Does a potential drug have to match this fingerprint exactly?

Ameres: No, that's the nice thing about this method: there is some leeway. We can systematically identify molecules whose effects on the transcriptome of a cancer cell come as close as possible to our reference fingerprint. Then we can optimize them. This works because with SLAMseq we have developed new methods that allow us to quantitatively study transcriptome dynamics. We’re not just looking at a snapshot, but can also watch, like in a video, how genes are expressed in living cells.

How many potential cancer drug candidates are there?

Ameres: The number of possible candidates is extremely large and you have to systematically test different classes in this "chemical space". Fortunately, our partner Evotec has excellent know-how to effectively carry out these tests on large numbers of systematically selected molecules. This gives us access to an enormous number of candidate drugs.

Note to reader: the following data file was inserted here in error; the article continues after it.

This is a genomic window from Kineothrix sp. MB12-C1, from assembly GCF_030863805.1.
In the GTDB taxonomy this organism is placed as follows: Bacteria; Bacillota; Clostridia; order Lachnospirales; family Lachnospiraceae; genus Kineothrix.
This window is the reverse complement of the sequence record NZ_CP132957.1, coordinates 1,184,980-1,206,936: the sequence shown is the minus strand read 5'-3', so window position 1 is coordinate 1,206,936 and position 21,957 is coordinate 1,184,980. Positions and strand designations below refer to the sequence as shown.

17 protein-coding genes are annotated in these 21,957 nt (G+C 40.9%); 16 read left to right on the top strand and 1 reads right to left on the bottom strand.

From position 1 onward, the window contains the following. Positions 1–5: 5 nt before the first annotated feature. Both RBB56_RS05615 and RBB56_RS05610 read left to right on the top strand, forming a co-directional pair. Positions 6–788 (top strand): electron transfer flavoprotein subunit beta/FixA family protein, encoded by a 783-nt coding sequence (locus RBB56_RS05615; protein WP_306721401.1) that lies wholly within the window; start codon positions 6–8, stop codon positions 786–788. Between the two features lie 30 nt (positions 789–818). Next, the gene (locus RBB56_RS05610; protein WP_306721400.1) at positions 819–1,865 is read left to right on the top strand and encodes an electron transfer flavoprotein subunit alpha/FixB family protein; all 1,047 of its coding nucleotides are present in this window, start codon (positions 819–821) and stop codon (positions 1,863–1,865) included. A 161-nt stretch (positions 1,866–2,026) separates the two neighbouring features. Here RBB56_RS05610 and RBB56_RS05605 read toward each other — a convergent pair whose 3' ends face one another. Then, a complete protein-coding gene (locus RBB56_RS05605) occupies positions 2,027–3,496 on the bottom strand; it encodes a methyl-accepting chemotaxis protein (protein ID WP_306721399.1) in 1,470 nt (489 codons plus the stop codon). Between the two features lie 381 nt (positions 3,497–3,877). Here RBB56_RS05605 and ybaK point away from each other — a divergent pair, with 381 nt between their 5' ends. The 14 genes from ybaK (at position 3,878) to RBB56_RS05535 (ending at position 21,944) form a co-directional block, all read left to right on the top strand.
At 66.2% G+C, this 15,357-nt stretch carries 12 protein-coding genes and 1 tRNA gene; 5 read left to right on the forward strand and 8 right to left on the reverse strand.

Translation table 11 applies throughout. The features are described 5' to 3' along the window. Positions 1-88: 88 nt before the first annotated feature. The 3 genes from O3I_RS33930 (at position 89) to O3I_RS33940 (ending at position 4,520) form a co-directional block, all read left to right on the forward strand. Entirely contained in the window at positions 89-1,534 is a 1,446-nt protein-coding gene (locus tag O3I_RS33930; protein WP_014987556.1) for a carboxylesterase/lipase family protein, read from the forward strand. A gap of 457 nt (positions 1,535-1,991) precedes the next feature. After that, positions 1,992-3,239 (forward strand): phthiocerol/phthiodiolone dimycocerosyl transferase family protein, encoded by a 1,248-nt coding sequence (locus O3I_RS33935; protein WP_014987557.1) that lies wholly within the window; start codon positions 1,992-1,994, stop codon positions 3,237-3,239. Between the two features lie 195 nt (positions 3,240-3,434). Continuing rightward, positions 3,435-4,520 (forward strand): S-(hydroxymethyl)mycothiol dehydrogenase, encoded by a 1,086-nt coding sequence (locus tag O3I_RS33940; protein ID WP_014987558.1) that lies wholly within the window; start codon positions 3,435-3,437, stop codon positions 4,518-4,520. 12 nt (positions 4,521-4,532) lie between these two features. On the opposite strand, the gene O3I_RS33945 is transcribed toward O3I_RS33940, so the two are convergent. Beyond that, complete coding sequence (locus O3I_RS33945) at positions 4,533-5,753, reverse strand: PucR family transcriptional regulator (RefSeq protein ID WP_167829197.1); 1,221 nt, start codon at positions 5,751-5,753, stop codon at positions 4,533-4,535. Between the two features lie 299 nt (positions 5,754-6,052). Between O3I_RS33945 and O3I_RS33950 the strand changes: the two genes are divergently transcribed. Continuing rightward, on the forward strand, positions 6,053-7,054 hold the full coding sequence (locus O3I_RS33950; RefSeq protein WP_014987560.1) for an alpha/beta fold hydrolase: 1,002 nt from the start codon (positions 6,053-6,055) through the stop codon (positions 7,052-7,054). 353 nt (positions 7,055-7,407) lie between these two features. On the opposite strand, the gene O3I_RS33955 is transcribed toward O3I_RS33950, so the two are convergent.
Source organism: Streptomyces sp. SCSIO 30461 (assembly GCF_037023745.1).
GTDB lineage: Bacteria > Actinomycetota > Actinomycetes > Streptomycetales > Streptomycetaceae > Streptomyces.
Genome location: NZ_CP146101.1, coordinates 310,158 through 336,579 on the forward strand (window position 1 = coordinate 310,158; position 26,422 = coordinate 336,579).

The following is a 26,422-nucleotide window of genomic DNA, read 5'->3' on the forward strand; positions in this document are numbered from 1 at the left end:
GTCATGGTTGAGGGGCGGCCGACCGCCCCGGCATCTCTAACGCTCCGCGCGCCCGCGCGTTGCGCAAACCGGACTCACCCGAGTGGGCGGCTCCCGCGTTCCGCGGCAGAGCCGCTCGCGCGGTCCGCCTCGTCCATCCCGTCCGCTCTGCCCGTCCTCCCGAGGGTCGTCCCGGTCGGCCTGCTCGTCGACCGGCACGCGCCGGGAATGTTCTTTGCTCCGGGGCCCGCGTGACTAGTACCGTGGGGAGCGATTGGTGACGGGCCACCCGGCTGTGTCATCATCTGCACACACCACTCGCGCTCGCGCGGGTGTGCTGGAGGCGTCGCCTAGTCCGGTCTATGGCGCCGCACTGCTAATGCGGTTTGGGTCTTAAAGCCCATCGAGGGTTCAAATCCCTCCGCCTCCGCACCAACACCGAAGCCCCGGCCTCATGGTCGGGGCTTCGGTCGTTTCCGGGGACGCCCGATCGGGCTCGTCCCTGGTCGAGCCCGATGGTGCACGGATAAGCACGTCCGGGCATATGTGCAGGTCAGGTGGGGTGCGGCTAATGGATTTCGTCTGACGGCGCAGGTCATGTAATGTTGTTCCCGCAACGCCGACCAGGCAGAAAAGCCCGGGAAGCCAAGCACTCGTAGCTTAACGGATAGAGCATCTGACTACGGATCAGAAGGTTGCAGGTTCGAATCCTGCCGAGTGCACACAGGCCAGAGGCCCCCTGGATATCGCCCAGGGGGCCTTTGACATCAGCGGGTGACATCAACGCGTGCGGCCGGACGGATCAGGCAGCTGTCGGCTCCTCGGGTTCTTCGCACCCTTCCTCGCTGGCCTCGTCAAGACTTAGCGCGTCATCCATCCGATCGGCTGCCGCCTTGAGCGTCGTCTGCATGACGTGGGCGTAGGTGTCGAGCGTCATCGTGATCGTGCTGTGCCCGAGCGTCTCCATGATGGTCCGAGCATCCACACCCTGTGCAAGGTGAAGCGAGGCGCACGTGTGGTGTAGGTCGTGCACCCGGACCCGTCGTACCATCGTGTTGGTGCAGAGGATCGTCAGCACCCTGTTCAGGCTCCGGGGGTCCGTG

What types of cancer can be targeted by drugs developed in this way?

Ameres: Cancer is an extremely diverse phenomenon. Some Achilles heels are shared by multiple cancers, but others are not. The systematic nature of our approach enables us to examine several transcription factors for potential therapeutic approaches to be able to treat as many different types of cancer as possible. In the long term, we plan to apply this method to other diseases with a transcriptional origin.

Some Achilles heels are shared by multiple cancers, but others are not. The systematic nature of our approach enables us to examine several transcription factors for potential therapeutic approaches.